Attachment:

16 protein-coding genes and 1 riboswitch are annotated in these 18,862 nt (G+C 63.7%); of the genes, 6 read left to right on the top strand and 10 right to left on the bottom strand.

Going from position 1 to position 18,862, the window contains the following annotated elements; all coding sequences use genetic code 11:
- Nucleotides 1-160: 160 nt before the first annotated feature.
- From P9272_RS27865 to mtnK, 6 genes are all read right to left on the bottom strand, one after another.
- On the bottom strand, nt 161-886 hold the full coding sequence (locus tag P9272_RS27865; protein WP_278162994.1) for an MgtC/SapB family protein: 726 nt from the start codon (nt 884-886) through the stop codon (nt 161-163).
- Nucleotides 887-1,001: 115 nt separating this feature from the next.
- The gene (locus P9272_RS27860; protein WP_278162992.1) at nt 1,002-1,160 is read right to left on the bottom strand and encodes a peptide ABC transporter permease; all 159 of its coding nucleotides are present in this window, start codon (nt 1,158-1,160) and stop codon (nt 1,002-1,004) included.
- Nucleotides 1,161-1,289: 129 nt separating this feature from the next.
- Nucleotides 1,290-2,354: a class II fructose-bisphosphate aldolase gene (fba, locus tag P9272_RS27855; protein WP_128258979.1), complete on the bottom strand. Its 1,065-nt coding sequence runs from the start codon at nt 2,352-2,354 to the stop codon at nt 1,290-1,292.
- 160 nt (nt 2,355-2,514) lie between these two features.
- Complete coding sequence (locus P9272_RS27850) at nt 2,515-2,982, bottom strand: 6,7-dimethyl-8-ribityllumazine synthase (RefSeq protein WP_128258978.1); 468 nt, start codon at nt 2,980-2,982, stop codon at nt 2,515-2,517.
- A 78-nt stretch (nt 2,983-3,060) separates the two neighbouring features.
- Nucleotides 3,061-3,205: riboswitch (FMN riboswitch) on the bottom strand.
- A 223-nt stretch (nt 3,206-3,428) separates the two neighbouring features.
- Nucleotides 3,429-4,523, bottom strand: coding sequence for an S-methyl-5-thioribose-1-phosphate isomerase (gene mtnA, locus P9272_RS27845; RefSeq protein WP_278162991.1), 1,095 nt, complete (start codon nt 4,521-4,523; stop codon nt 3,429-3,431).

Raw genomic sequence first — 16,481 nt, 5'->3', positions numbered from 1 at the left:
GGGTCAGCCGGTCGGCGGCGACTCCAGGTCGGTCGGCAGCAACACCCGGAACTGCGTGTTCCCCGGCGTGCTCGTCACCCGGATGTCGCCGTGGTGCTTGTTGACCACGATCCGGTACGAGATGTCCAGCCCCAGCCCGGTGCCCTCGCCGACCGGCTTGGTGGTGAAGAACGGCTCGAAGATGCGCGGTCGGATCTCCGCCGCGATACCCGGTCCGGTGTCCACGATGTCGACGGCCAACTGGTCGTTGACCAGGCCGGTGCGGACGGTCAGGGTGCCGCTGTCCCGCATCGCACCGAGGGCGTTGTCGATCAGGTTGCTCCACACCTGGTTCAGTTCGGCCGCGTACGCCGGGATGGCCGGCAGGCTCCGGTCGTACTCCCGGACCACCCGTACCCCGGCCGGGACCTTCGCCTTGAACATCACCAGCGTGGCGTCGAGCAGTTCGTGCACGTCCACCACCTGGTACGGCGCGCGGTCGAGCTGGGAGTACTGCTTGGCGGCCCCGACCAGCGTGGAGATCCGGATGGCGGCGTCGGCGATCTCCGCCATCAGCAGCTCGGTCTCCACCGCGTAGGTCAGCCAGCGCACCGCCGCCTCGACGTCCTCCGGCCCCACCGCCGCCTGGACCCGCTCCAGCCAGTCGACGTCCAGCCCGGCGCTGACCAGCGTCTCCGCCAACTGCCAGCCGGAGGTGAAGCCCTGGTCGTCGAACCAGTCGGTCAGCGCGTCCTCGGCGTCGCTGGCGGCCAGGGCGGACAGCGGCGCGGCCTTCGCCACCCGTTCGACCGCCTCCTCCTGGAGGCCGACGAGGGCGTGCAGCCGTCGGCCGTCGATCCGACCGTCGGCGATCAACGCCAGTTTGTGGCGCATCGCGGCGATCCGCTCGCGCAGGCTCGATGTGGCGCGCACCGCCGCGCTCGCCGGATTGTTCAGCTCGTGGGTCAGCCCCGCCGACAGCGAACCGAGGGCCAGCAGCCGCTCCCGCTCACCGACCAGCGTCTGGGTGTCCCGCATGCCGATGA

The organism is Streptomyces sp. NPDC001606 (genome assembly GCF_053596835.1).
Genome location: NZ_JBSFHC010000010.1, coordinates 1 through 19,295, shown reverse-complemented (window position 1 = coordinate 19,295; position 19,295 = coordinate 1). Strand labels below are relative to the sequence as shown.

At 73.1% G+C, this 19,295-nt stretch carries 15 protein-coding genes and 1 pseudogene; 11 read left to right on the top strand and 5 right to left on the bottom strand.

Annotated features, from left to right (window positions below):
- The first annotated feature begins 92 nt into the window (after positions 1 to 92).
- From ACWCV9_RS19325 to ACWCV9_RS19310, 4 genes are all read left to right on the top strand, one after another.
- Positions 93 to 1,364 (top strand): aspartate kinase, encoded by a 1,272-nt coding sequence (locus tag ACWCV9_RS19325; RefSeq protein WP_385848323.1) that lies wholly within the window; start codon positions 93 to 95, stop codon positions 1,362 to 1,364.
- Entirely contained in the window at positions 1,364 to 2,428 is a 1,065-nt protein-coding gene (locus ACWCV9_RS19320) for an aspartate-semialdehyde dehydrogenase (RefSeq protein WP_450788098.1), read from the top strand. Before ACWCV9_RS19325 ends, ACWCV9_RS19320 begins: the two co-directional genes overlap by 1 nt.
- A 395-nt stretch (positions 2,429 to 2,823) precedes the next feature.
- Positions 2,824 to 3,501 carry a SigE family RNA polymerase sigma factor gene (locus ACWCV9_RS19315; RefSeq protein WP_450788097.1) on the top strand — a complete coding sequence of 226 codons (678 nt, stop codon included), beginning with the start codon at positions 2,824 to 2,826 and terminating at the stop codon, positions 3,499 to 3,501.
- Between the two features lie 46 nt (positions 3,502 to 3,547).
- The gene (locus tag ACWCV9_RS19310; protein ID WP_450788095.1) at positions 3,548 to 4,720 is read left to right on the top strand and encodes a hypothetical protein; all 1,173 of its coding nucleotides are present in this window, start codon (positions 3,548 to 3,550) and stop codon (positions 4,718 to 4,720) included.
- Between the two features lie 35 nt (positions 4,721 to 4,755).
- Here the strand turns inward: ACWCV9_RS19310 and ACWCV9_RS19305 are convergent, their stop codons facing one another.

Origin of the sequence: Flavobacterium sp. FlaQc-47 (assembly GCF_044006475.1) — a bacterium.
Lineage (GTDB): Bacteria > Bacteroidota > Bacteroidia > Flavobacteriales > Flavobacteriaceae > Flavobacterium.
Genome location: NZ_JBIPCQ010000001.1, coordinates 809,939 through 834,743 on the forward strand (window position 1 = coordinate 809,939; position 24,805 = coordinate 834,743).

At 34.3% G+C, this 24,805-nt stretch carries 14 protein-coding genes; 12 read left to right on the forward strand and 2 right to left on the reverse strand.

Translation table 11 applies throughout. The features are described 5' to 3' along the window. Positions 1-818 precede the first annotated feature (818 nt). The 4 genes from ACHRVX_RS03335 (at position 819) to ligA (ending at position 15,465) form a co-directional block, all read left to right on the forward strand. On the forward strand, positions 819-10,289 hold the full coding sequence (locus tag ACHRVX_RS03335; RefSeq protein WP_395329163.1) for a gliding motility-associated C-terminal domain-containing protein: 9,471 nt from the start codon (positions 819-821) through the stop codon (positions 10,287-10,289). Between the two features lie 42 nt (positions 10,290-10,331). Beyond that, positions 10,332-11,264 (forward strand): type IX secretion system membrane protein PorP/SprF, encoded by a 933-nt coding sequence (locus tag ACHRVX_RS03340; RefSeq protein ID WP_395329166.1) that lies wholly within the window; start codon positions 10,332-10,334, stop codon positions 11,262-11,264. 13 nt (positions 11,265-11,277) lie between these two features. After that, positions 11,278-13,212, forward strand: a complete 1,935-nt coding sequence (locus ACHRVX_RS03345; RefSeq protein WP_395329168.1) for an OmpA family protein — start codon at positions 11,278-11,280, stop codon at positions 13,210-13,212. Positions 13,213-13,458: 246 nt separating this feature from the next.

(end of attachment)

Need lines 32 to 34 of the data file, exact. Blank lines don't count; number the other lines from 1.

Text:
Origin of the sequence: Flavobacterium sp. FlaQc-47 (assembly GCF_044006475.1) — a bacterium.
Lineage (GTDB): Bacteria > Bacteroidota > Bacteroidia > Flavobacteriales > Flavobacteriaceae > Flavobacterium.
Genome location: NZ_JBIPCQ010000001.1, coordinates 809,939 through 834,743 on the forward strand (window position 1 = coordinate 809,939; position 24,805 = coordinate 834,743).